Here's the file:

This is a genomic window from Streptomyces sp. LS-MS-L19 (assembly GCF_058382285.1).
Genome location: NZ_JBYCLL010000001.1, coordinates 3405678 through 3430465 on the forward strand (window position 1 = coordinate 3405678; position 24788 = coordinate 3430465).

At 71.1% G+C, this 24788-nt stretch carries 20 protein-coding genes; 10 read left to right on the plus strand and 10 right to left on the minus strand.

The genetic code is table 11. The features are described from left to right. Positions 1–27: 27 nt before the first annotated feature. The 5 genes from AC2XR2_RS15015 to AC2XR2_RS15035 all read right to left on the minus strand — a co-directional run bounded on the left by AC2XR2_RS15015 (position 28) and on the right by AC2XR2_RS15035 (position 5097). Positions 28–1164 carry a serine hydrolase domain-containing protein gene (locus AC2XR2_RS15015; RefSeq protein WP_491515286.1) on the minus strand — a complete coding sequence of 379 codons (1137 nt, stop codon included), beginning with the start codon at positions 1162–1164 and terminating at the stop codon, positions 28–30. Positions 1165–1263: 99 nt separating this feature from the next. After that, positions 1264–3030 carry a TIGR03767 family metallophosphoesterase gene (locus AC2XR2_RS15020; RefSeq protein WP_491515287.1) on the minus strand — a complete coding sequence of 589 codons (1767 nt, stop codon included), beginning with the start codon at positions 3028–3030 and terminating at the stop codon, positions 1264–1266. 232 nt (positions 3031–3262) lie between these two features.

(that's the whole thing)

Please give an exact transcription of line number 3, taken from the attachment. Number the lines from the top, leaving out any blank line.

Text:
At 71.1% G+C, this 24788-nt stretch carries 20 protein-coding genes; 10 read left to right on the plus strand and 10 right to left on the minus strand.